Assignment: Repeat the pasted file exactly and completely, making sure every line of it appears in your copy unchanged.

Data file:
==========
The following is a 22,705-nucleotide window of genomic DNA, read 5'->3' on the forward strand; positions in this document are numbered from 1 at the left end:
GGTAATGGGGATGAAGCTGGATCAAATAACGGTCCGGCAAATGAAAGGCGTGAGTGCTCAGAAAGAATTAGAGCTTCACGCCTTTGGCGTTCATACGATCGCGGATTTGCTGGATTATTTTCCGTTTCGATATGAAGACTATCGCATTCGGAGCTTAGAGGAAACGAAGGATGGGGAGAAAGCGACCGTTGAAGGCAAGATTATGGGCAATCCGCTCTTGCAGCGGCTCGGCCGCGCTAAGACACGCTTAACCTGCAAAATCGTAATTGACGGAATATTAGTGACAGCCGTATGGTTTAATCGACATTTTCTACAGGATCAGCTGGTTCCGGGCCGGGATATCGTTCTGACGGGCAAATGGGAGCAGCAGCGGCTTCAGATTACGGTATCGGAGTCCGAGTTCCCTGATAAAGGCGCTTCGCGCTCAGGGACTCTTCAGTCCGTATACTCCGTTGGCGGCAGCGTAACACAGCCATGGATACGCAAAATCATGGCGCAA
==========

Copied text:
The following is a 22,705-nucleotide window of genomic DNA, read 5'->3' on the forward strand; positions in this document are numbered from 1 at the left end:
GGTAATGGGGATGAAGCTGGATCAAATAACGGTCCGGCAAATGAAAGGCGTGAGTGCTCAGAAAGAATTAGAGCTTCACGCCTTTGGCGTTCATACGATCGCGGATTTGCTGGATTATTTTCCGTTTCGATATGAAGACTATCGCATTCGGAGCTTAGAGGAAACGAAGGATGGGGAGAAAGCGACCGTTGAAGGCAAGATTATGGGCAATCCGCTCTTGCAGCGGCTCGGCCGCGCTAAGACACGCTTAACCTGCAAAATCGTAATTGACGGAATATTAGTGACAGCCGTATGGTTTAATCGACATTTTCTACAGGATCAGCTGGTTCCGGGCCGGGATATCGTTCTGACGGGCAAATGGGAGCAGCAGCGGCTTCAGATTACGGTATCGGAGTCCGAGTTCCCTGATAAAGGCGCTTCGCGCTCAGGGACTCTTCAGTCCGTATACTCCGTTGGCGGCAGCGTAACACAGCCATGGATACGCAAAATCATGGCGCAA